When 68 Seems “Too Young”
When did 68 become "too young?" I still drive as I did when I was a teenager --- windows open, music blaring. I'm a little self-conscious, of course, with my grey hair and beard and all . . . but not much. A great thing that comes with being 68 is --- you pretty much don't give a flying fuck what anyone else thinks!
One of my high school classmates recently passed away and someone on Facebook wrote that Roy was “way too young.” 68 & "too young.” He died on March 10th, according to the obituary I saw, and had turned 68 in December. I don’t know if he was married, or had kids, or a “partner” (there is no mention of any of that in the “survived by” at the end of the obit), but I’m sure (from what I later saw in Facebook photos) there are many people who have felt a great loss on a daily basis since March 10th.
I hadn't seen him in years (my recollection is that our last encounter was way back in 2000, at a Reunion for several Bay Shore High classes). Roy was a thoughtful, intelligent guy. We had played together on a great football team our senior year --- and had been teammates in football and basketball since we were freshmen, though we were never “buddy-buddy.” He played guard on offense and in the defensive line as well. As the quarterback, I relied on his “intel” (along with our brilliant end, Gil) to unlock our opponent’s defenses. Walking back to the huddle between those gentle giants I would get a “total” picture of the defensive line and backfield, play by play, so that I could pick apart whomever we were playing. It was great fun, kind of a physical chess game that we three had mastered. Roy was a Captain of that team and an All-League player to boot. And, despite the years that have passed and the almost total lack of contact, there is a genuine sense of loss --- and 68 is, indeed, “too young.”
There’s a big dose of nostalgia in that, of course, remembering the countless hours of practice, the literal blood and sweat, and the incredible sense of accomplishment --- as a team --- that we all reveled in that Senior year, playing on that undefeated team. It was one of those wonderful, rare moments that a sport can provide its athletes, where the collective toil, the shared sacrifice, and the total commitment to “the team” is greater than any one player and transcends all else. Only the players on that team know exactly what I’m talking about --- and Roy was our Captain.
So, yes, 68 does seem “too young.” I have lost other (and far closer) friends already and it is devastating. Each of these tiny little cuts that takes someone away from us for good forces a grim reality into the room. Each time I note the loss of someone I think about something my father told me on his 60th birthday. When I asked him what it was like to “turn 60,” he (a man of few, few words) said something to this affect: “I thought 40 was going to be a big deal, but 40 came and went --- we were busy. And then everyone else made a big deal about 50, but that really wasn’t much, either. But 60 . . . 60 makes you realize that you have less time left than what you’ve already spent . . .” and he kind of trailed off. My father died a few weeks shy of turning 74 --- not too far from the “average” (white) male life span in 2000 (which was 74.9). When I turned sixty I thought of Dad's statement. In 2017, the average (white) male lifespan is 76.71 (but it’s 78.93 in Connecticut, where I live --- yet only 76.28 in Pennsylvania, where Roy lived) --- so, by some measure, 68 might still be considered “young.”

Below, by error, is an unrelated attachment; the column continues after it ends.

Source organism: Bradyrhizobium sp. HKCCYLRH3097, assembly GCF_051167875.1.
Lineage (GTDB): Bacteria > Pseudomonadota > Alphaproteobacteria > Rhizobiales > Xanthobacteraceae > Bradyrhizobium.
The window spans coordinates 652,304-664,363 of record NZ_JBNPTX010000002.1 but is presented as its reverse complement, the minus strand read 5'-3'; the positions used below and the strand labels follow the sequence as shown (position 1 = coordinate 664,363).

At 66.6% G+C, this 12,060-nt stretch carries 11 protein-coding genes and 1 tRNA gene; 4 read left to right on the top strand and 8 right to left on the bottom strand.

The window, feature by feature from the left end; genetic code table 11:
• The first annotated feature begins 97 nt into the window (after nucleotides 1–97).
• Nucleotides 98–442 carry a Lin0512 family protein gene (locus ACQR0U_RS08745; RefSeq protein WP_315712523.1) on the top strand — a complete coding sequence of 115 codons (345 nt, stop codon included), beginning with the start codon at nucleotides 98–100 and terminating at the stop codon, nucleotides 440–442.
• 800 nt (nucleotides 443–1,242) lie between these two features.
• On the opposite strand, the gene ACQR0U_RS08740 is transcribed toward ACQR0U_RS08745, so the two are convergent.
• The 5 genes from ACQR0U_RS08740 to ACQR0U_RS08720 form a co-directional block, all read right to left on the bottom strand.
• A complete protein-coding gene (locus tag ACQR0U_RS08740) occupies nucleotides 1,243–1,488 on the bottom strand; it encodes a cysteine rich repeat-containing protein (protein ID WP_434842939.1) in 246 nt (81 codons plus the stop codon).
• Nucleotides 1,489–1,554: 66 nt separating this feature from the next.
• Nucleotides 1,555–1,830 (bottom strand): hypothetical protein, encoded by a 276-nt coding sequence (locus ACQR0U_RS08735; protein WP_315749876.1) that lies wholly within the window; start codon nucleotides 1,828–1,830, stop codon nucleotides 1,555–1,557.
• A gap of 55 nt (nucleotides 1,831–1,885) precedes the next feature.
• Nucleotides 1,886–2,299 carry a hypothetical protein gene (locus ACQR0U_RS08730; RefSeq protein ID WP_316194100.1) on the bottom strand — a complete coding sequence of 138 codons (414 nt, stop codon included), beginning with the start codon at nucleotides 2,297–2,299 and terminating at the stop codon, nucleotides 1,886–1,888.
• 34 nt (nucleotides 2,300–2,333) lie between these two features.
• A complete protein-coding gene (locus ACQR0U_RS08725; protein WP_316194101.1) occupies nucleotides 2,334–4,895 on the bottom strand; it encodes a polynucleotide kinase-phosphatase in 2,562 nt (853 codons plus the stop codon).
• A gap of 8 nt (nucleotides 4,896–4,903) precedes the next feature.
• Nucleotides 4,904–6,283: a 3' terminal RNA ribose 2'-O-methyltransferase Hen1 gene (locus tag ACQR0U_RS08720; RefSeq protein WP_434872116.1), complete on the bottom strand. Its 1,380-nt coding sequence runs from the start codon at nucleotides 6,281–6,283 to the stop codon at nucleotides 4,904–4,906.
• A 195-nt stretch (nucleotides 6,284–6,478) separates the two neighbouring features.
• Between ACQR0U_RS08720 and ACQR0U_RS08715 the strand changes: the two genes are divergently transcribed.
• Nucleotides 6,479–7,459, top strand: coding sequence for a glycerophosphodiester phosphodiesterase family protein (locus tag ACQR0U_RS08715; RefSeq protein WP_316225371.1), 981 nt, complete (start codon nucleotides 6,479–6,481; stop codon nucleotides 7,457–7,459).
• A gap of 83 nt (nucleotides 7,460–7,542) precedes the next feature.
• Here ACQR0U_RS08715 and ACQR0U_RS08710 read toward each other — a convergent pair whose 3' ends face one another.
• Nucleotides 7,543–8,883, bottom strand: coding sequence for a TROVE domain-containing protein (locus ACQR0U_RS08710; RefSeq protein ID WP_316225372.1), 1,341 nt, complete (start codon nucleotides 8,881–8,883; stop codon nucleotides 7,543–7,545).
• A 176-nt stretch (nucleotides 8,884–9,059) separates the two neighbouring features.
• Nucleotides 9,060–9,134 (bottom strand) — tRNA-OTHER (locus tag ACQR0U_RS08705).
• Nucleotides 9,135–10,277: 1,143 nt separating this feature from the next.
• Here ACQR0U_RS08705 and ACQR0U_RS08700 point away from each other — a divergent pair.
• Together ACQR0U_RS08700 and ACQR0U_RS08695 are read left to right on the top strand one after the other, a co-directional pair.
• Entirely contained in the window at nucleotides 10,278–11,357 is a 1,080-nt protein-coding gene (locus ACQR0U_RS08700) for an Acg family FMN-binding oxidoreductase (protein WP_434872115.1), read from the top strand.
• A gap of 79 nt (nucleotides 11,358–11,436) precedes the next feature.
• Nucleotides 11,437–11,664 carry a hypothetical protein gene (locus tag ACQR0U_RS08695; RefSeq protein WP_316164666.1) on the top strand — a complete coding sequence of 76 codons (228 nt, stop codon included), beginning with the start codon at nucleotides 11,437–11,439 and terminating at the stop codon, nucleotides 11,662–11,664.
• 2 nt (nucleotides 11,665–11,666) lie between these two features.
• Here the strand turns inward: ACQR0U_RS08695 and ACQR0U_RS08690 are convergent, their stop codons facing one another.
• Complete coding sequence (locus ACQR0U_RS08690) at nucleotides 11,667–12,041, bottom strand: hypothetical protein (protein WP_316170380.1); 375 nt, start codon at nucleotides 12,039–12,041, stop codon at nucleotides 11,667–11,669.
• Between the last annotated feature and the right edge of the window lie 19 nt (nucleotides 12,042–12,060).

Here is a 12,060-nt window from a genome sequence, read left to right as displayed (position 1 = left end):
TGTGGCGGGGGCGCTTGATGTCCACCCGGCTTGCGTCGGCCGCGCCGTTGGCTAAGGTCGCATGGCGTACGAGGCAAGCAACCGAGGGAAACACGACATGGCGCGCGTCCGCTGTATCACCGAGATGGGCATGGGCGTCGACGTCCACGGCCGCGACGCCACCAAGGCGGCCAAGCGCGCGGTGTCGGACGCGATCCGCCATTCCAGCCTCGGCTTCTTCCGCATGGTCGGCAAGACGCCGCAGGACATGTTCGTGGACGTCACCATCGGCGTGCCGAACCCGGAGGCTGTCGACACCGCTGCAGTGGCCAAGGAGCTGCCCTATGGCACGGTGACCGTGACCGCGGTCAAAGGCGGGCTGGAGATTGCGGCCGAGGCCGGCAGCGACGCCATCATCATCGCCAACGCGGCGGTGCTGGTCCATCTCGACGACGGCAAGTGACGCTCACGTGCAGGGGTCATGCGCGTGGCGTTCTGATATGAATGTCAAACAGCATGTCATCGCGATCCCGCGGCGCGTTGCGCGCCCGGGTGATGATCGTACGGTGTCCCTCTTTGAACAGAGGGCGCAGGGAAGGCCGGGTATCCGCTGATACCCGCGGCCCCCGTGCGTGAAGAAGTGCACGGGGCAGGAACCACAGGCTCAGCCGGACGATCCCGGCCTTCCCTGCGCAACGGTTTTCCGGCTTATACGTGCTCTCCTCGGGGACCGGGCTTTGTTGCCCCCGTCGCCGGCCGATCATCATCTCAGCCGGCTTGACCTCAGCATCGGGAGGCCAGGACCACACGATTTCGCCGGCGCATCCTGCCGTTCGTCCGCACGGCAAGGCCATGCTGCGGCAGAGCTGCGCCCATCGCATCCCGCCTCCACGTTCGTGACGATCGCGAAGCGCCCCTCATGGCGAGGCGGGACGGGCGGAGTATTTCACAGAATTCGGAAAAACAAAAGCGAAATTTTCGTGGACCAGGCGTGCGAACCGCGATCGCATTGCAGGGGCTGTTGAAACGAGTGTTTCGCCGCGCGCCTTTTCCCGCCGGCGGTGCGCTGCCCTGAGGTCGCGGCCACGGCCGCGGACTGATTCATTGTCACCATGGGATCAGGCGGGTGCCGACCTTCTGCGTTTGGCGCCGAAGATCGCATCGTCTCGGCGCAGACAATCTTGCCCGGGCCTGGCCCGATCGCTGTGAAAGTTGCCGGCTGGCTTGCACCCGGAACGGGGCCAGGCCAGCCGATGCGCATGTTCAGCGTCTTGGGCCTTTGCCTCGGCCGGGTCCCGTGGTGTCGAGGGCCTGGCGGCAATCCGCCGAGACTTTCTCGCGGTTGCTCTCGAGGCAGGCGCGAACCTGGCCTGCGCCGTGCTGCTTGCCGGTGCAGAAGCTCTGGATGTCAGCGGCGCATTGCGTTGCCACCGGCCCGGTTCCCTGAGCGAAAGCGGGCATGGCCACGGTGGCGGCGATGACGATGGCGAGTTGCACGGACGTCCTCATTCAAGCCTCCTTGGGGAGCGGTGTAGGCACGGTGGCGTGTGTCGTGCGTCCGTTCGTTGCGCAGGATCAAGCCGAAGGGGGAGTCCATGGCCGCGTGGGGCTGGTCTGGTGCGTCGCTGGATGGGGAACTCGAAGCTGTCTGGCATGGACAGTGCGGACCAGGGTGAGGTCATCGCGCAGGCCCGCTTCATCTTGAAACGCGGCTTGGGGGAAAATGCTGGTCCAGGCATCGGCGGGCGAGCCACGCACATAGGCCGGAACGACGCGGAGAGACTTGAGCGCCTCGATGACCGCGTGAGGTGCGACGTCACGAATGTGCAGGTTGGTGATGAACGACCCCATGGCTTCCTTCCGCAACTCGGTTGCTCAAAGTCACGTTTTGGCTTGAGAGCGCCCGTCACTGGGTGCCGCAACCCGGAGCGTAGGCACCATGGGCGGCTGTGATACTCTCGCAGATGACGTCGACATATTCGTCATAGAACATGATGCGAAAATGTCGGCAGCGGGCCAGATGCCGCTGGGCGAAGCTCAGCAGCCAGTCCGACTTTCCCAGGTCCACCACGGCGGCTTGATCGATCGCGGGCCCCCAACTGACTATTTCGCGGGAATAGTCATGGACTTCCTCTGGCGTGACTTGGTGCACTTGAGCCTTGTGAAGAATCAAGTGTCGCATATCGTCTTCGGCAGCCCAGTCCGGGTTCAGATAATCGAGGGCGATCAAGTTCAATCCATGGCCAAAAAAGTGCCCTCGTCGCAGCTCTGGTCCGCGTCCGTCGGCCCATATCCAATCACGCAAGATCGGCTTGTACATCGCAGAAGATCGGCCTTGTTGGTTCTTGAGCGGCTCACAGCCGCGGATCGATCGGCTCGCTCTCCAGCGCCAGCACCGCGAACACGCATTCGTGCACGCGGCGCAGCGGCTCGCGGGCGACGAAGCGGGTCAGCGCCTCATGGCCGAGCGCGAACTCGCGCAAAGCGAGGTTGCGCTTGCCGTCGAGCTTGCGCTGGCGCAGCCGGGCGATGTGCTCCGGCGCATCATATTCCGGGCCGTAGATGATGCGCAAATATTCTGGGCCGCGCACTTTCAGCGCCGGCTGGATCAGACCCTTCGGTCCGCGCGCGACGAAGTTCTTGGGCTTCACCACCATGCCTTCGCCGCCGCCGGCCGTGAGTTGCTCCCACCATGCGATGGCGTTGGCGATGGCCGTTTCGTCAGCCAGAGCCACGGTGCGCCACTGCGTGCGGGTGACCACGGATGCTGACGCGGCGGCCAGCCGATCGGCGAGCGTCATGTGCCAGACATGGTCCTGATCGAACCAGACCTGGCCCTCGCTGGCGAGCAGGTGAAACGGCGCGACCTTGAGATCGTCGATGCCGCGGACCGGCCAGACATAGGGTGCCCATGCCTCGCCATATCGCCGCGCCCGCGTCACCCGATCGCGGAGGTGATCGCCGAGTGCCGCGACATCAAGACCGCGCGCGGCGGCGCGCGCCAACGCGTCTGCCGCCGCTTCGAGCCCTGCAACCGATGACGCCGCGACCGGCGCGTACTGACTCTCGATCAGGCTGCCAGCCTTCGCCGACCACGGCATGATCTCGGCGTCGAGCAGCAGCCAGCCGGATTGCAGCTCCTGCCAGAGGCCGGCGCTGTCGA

“Young” or not, it is that cavernous loss those of us who are still here feel. There is a renewed emptiness that makes each death a stunning “comeuppance” every time it confronts us. I’ve never been one to look over my shoulder for that Reaper guy --- I feel like I’m on some borrowed time (given some "bad choices" in earlier days) as it is. The loss of others, though, is what becomes the lengthening shadow we all can see. What this particular loss makes me consider, like it or not, is that this is the beginning of that chapter of our Baby Boomer story. As these next years unravel, the signposts won’t just be the passing of celebrities we grew up with --- the Leonard Cohens, Mose Allisons, Leon Russells, David Bowies, et al --- but the folks we really grew up with. So, appreciate all those people around you and let them know your feelings (particularly if they are of fondness or love) and fasten your seat belts for this last dip of our roller coaster ride. As my literary hero Dr. Hunter S. Thompson liked to say: “Buy the ticket, take the ride.”